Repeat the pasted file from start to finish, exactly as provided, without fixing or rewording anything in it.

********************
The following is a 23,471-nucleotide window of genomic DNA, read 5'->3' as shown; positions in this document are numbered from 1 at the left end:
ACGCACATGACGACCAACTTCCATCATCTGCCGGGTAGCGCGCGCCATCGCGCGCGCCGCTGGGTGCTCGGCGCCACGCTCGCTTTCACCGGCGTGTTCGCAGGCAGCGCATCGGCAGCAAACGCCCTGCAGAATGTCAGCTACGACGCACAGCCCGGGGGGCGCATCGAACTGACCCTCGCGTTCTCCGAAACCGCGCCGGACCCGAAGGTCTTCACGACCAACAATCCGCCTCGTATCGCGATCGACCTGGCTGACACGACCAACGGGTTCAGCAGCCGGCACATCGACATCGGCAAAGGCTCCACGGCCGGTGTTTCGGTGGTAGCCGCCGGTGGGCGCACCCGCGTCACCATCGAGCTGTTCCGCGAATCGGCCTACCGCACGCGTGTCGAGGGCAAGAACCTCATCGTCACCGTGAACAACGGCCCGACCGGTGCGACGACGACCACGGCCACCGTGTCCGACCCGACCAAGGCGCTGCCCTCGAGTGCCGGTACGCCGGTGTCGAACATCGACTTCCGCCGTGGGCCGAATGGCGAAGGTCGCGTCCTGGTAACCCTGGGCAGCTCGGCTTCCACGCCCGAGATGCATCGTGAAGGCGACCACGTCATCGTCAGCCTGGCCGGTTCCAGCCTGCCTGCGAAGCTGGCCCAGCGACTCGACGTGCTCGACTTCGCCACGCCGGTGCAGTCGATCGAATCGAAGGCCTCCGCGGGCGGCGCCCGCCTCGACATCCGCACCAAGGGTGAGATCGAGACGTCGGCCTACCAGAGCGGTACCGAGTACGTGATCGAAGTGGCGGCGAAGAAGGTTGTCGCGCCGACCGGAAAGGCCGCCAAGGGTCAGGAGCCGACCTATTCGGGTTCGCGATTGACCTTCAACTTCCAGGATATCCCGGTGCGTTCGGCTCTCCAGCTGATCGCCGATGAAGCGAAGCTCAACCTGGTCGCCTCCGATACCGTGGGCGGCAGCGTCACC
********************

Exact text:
The following is a 23,471-nucleotide window of genomic DNA, read 5'->3' as shown; positions in this document are numbered from 1 at the left end:
ACGCACATGACGACCAACTTCCATCATCTGCCGGGTAGCGCGCGCCATCGCGCGCGCCGCTGGGTGCTCGGCGCCACGCTCGCTTTCACCGGCGTGTTCGCAGGCAGCGCATCGGCAGCAAACGCCCTGCAGAATGTCAGCTACGACGCACAGCCCGGGGGGCGCATCGAACTGACCCTCGCGTTCTCCGAAACCGCGCCGGACCCGAAGGTCTTCACGACCAACAATCCGCCTCGTATCGCGATCGACCTGGCTGACACGACCAACGGGTTCAGCAGCCGGCACATCGACATCGGCAAAGGCTCCACGGCCGGTGTTTCGGTGGTAGCCGCCGGTGGGCGCACCCGCGTCACCATCGAGCTGTTCCGCGAATCGGCCTACCGCACGCGTGTCGAGGGCAAGAACCTCATCGTCACCGTGAACAACGGCCCGACCGGTGCGACGACGACCACGGCCACCGTGTCCGACCCGACCAAGGCGCTGCCCTCGAGTGCCGGTACGCCGGTGTCGAACATCGACTTCCGCCGTGGGCCGAATGGCGAAGGTCGCGTCCTGGTAACCCTGGGCAGCTCGGCTTCCACGCCCGAGATGCATCGTGAAGGCGACCACGTCATCGTCAGCCTGGCCGGTTCCAGCCTGCCTGCGAAGCTGGCCCAGCGACTCGACGTGCTCGACTTCGCCACGCCGGTGCAGTCGATCGAATCGAAGGCCTCCGCGGGCGGCGCCCGCCTCGACATCCGCACCAAGGGTGAGATCGAGACGTCGGCCTACCAGAGCGGTACCGAGTACGTGATCGAAGTGGCGGCGAAGAAGGTTGTCGCGCCGACCGGAAAGGCCGCCAAGGGTCAGGAGCCGACCTATTCGGGTTCGCGATTGACCTTCAACTTCCAGGATATCCCGGTGCGTTCGGCTCTCCAGCTGATCGCCGATGAAGCGAAGCTCAACCTGGTCGCCTCCGATACCGTGGGCGGCAGCGTCACC